Deep Sleep: Sleep and Your Health

Thursday, March 29, 2012

Each Thursday in March, Alice Park, Time Magazine staff writer who covers health and medicine, talks about sleep. Today: how sleep can impact your overall health.

Comments [24]

dizzy5 from upstate Manhattan

anybody says somethin' bad about Bert Convy 'sgonna get a sock in the beezer, heah?

Apr. 03 2012 08:45 PM
Mickey Donohue from Harlem

I used to take a sleeping pill every night to get to sleep. Then that stopped working. I then one night in desperation turned to a sleep CD I had gotten while staying at a Crowne Plaza Hotel in Akron Ohio. They had this nice little basket of things to help you sleep; eye mask, ear plugs and the CD. I thought it was funny cause I live in NYC and here I was in Akron with no noise!
Anyway, this night I popped in the CD and in minutes, I was fast asleep. I use it every night now and I don't think I have ever heard the end of it! It's a CD of Dr Michael Breus. Thanks Crowne Plaza!

Mar. 29 2012 11:51 AM
Jack Jackson from Central New Jersey

I was with a national health insurance company when the cost of providing medical benefits crossed the $1/hr barrier back in the 80's. It is almost humorous that the country is turning itself into such knots to provide a system of national healthcare that EVERY OTHER DEVELOPED NATION HAS IN PLACE. The time to do this was BEFORE the top quintile twisted the tax system to rake in more of the national income for their own greedy ends.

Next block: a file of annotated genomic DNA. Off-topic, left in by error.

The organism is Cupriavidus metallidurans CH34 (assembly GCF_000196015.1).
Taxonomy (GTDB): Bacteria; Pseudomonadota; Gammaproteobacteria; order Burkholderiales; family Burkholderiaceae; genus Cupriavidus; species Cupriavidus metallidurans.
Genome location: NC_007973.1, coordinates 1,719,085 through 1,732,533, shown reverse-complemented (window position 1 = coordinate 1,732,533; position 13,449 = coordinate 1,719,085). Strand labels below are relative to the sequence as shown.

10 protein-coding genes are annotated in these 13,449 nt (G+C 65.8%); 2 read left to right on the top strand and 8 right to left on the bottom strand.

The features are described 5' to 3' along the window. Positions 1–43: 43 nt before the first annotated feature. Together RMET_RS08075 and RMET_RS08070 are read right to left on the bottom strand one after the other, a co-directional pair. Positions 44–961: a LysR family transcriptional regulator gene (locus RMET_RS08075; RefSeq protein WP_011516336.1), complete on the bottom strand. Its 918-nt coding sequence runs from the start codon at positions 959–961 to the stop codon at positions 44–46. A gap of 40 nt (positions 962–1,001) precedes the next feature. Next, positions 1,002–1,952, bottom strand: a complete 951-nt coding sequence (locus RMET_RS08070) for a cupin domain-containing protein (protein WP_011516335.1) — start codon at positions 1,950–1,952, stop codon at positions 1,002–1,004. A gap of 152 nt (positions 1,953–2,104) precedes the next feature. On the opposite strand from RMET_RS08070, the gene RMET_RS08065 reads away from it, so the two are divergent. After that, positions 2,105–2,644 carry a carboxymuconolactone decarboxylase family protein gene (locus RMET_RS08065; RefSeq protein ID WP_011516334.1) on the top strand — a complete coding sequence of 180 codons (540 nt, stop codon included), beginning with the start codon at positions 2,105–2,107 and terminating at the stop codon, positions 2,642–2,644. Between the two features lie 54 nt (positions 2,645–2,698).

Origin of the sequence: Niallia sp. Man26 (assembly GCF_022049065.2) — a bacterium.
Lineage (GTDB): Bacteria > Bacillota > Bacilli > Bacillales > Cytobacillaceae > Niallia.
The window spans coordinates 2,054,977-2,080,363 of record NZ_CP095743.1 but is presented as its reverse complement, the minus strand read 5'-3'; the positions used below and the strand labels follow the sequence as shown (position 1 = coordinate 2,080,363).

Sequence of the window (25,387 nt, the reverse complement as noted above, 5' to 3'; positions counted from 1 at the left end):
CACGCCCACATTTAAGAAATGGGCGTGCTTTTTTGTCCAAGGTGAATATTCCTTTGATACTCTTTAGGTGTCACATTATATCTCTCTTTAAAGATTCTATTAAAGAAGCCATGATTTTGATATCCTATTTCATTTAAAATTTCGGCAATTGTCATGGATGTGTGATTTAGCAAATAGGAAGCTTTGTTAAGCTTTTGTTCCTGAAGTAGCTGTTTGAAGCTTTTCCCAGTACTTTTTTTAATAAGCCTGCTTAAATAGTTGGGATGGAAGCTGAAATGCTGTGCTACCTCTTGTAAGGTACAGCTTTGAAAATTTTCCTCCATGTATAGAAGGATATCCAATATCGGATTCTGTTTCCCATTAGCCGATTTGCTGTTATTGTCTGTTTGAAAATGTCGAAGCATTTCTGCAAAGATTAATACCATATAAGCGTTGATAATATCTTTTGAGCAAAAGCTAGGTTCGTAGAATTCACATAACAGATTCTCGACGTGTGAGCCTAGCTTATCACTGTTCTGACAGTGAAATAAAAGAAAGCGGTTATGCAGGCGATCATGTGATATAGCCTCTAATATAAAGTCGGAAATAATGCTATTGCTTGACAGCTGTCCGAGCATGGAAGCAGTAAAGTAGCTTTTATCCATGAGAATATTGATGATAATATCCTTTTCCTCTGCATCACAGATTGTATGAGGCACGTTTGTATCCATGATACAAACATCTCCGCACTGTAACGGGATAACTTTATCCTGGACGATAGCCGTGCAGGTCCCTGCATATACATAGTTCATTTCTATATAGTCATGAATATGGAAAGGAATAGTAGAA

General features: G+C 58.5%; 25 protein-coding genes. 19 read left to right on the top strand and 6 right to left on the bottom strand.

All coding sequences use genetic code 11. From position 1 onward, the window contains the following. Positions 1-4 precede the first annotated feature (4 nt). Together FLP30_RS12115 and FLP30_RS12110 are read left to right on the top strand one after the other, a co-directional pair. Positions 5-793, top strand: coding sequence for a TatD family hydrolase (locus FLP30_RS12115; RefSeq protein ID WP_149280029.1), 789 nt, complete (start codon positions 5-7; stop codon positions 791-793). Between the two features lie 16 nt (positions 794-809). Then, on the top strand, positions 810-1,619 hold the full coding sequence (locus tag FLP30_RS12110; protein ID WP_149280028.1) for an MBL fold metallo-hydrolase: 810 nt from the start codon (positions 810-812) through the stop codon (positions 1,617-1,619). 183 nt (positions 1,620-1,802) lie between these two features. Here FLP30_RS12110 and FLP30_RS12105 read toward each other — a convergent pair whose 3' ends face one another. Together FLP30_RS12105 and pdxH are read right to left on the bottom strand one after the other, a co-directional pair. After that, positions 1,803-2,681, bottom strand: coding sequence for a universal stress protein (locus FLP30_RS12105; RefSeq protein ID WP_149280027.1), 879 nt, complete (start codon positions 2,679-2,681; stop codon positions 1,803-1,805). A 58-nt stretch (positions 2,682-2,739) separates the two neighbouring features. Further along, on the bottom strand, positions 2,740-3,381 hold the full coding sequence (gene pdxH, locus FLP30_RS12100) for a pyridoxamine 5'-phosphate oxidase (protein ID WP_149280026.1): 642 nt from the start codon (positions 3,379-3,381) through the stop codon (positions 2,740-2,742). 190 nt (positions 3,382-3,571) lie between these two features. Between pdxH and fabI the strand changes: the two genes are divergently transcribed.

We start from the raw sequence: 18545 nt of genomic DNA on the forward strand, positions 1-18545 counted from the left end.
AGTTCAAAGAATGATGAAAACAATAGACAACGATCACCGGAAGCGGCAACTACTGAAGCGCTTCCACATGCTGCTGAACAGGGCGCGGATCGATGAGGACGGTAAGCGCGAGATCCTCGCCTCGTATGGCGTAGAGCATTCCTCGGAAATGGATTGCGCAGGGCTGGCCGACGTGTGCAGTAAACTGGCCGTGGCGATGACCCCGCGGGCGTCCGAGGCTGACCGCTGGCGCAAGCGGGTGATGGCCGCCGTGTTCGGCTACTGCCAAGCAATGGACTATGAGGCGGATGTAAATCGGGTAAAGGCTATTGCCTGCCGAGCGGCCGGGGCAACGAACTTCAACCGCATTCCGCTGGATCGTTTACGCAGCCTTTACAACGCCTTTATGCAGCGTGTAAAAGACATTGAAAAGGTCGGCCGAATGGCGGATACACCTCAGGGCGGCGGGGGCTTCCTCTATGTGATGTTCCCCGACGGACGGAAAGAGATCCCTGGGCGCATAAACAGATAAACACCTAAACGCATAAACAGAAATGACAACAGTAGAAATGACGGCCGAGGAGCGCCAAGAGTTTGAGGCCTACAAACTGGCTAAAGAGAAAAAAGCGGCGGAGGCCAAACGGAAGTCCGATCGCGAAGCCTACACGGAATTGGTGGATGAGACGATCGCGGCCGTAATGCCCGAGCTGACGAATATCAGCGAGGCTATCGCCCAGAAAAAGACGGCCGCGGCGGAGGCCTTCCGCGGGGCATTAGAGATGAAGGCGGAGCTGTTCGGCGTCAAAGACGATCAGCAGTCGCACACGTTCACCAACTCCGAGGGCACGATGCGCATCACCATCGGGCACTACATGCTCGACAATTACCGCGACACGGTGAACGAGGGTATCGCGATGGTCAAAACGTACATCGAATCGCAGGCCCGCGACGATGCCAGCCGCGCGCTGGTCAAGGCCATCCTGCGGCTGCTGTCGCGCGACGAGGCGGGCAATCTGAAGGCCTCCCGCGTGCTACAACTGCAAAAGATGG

Simple solution - Drop the MediCare eligibility age by 2 years every 5 years. Increase FICA where necessary to cover it. The problem goes away in 60 years. OR (and this is vastly more socialist) Create a six branch of the service - Medical Service Corps - schools, teaching hospitals, other medical and rehabilitative facilities, techniques, that are complete OUTSIDE of the tainted system of privately insured healthcare.

Mar. 29 2012 11:12 AM
Bill from New Rochelle

I've worked swing shifts for 35 years, here are some obervations:

* It takes me 3-4 days to adjust to normal after a week, or two weeks, on nights or evenings.
* I don't eat during my shift except for a light lunch halfway through; but have a breakfast meal when I quit, no matter what time. OJ is great.
* Eating at the end of an eve. or night shift can disturb family life, so I usually go to a diner.
* A couple of hours sleep outdoors equals 4-6 hours in a bed, I don't know why.
* Going from nights to evenings to days is much worse than days > evenings > nights.
* If I can't sleep, I imagine the sound of waves breaking, and I drift right off.
* A great song about working nights is BLUE COLLAR by BTO; (the only one I like by them.)

Mar. 29 2012 11:06 AM
Christopher from Brooklyn

Is there any evidence that rising earlier in the day (given the same amount of sleep) is any better for you than rising later in the day? Say, 11am?

Mar. 29 2012 11:06 AM
Brian Gallagher from brooklyn